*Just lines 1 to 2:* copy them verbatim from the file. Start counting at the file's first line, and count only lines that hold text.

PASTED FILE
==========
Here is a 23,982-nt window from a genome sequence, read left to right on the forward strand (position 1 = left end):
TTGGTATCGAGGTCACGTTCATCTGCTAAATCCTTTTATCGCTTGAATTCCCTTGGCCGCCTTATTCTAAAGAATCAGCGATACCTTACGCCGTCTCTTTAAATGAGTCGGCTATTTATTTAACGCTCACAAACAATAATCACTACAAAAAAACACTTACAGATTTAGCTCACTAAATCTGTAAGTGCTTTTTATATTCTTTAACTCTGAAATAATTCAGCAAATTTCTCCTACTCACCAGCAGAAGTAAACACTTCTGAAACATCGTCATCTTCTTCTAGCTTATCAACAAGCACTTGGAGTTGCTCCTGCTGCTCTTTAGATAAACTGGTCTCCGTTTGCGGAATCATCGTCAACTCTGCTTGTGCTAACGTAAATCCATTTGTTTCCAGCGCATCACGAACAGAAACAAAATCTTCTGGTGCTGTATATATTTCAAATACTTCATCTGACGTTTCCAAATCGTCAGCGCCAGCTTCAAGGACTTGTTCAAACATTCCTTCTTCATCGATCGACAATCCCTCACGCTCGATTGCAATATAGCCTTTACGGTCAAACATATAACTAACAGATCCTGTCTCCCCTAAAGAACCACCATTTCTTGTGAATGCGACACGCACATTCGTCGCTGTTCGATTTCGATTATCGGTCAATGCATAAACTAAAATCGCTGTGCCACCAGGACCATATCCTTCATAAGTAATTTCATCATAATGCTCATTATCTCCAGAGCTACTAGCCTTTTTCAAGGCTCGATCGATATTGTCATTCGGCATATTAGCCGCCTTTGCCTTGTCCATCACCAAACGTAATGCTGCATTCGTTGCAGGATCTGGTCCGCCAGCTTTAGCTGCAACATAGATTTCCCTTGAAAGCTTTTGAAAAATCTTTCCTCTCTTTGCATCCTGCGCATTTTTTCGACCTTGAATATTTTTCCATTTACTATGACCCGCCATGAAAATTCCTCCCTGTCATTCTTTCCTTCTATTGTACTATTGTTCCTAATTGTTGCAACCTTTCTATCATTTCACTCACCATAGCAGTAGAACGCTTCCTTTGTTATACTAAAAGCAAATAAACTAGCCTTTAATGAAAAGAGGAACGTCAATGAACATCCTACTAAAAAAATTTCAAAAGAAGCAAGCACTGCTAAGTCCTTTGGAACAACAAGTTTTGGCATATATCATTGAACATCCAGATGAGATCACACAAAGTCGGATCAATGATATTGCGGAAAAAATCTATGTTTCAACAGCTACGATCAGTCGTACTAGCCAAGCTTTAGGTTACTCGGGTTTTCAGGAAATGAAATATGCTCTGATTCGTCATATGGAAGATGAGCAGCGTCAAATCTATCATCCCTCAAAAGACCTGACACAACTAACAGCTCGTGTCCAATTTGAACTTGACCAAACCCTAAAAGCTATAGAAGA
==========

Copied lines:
Here is a 23,982-nt window from a genome sequence, read left to right on the forward strand (position 1 = left end):
TTGGTATCGAGGTCACGTTCATCTGCTAAATCCTTTTATCGCTTGAATTCCCTTGGCCGCCTTATTCTAAAGAATCAGCGATACCTTACGCCGTCTCTTTAAATGAGTCGGCTATTTATTTAACGCTCACAAACAATAATCACTACAAAAAAACACTTACAGATTTAGCTCACTAAATCTGTAAGTGCTTTTTATATTCTTTAACTCTGAAATAATTCAGCAAATTTCTCCTACTCACCAGCAGAAGTAAACACTTCTGAAACATCGTCATCTTCTTCTAGCTTATCAACAAGCACTTGGAGTTGCTCCTGCTGCTCTTTAGATAAACTGGTCTCCGTTTGCGGAATCATCGTCAACTCTGCTTGTGCTAACGTAAATCCATTTGTTTCCAGCGCATCACGAACAGAAACAAAATCTTCTGGTGCTGTATATATTTCAAATACTTCATCTGACGTTTCCAAATCGTCAGCGCCAGCTTCAAGGACTTGTTCAAACATTCCTTCTTCATCGATCGACAATCCCTCACGCTCGATTGCAATATAGCCTTTACGGTCAAACATATAACTAACAGATCCTGTCTCCCCTAAAGAACCACCATTTCTTGTGAATGCGACACGCACATTCGTCGCTGTTCGATTTCGATTATCGGTCAATGCATAAACTAAAATCGCTGTGCCACCAGGACCATATCCTTCATAAGTAATTTCATCATAATGCTCATTATCTCCAGAGCTACTAGCCTTTTTCAAGGCTCGATCGATATTGTCATTCGGCATATTAGCCGCCTTTGCCTTGTCCATCACCAAACGTAATGCTGCATTCGTTGCAGGATCTGGTCCGCCAGCTTTAGCTGCAACATAGATTTCCCTTGAAAGCTTTTGAAAAATCTTTCCTCTCTTTGCATCCTGCGCATTTTTTCGACCTTGAATATTTTTCCATTTACTATGACCCGCCATGAAAATTCCTCCCTGTCATTCTTTCCTTCTATTGTACTATTGTTCCTAATTGTTGCAACCTTTCTATCATTTCACTCACCATAGCAGTAGAACGCTTCCTTTGTTATACTAAAAGCAAATAAACTAGCCTTTAATGAAAAGAGGAACGTCAATGAACATCCTACTAAAAAAATTTCAAAAGAAGCAAGCACTGCTAAGTCCTTTGGAACAACAAGTTTTGGCATATATCATTGAACATCCAGATGAGATCACACAAAGTCGGATCAATGATATTGCGGAAAAAATCTATGTTTCAACAGCTACGATCAGTCGTACTAGCCAAGCTTTAGGTTACTCGGGTTTTCAGGAAATGAAATATGCTCTGATTCGTCATATGGAAGATGAGCAGCGTCAAATCTATCATCCCTCAAAAGACCTGACACAACTAACAGCTCGTGTCCAATTTGAACTTGACCAAACCCTAAAAGCTATAGAAGA